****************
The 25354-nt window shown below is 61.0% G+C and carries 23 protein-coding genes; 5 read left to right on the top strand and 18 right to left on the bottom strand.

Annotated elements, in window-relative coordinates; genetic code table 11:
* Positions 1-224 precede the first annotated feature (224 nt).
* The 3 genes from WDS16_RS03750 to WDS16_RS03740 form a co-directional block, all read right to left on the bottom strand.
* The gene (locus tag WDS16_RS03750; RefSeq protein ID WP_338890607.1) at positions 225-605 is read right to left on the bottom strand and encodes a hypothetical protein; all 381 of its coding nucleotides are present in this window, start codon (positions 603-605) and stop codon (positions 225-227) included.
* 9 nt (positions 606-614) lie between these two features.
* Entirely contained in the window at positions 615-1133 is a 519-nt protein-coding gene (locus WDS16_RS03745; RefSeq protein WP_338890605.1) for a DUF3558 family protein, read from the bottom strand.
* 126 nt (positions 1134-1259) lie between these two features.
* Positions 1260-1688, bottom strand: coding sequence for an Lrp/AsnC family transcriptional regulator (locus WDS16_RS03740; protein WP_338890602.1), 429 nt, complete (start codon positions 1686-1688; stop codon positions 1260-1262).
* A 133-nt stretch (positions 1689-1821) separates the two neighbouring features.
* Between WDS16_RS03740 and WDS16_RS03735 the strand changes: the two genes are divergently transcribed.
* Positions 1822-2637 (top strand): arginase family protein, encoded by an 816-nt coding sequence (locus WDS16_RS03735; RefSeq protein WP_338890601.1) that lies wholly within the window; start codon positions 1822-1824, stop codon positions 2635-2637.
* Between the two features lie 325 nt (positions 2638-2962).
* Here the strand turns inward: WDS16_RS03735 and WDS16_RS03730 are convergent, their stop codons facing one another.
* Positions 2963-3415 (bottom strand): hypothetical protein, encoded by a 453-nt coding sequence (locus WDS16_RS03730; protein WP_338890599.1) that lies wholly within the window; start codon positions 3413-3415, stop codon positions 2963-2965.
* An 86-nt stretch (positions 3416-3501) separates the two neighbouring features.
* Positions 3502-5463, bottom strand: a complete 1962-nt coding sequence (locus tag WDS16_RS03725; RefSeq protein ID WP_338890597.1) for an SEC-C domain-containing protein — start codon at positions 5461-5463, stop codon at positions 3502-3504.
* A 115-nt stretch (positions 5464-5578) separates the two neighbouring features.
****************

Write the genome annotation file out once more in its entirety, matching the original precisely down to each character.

The 25354-nt window shown below is 61.0% G+C and carries 23 protein-coding genes; 5 read left to right on the top strand and 18 right to left on the bottom strand.

Annotated elements, in window-relative coordinates; genetic code table 11:
* Positions 1-224 precede the first annotated feature (224 nt).
* The 3 genes from WDS16_RS03750 to WDS16_RS03740 form a co-directional block, all read right to left on the bottom strand.
* The gene (locus tag WDS16_RS03750; RefSeq protein ID WP_338890607.1) at positions 225-605 is read right to left on the bottom strand and encodes a hypothetical protein; all 381 of its coding nucleotides are present in this window, start codon (positions 603-605) and stop codon (positions 225-227) included.
* 9 nt (positions 606-614) lie between these two features.
* Entirely contained in the window at positions 615-1133 is a 519-nt protein-coding gene (locus WDS16_RS03745; RefSeq protein WP_338890605.1) for a DUF3558 family protein, read from the bottom strand.
* 126 nt (positions 1134-1259) lie between these two features.
* Positions 1260-1688, bottom strand: coding sequence for an Lrp/AsnC family transcriptional regulator (locus WDS16_RS03740; protein WP_338890602.1), 429 nt, complete (start codon positions 1686-1688; stop codon positions 1260-1262).
* A 133-nt stretch (positions 1689-1821) separates the two neighbouring features.
* Between WDS16_RS03740 and WDS16_RS03735 the strand changes: the two genes are divergently transcribed.
* Positions 1822-2637 (top strand): arginase family protein, encoded by an 816-nt coding sequence (locus WDS16_RS03735; RefSeq protein WP_338890601.1) that lies wholly within the window; start codon positions 1822-1824, stop codon positions 2635-2637.
* Between the two features lie 325 nt (positions 2638-2962).
* Here the strand turns inward: WDS16_RS03735 and WDS16_RS03730 are convergent, their stop codons facing one another.
* Positions 2963-3415 (bottom strand): hypothetical protein, encoded by a 453-nt coding sequence (locus WDS16_RS03730; protein WP_338890599.1) that lies wholly within the window; start codon positions 3413-3415, stop codon positions 2963-2965.
* An 86-nt stretch (positions 3416-3501) separates the two neighbouring features.
* Positions 3502-5463, bottom strand: a complete 1962-nt coding sequence (locus tag WDS16_RS03725; RefSeq protein ID WP_338890597.1) for an SEC-C domain-containing protein — start codon at positions 5461-5463, stop codon at positions 3502-3504.
* A 115-nt stretch (positions 5464-5578) separates the two neighbouring features.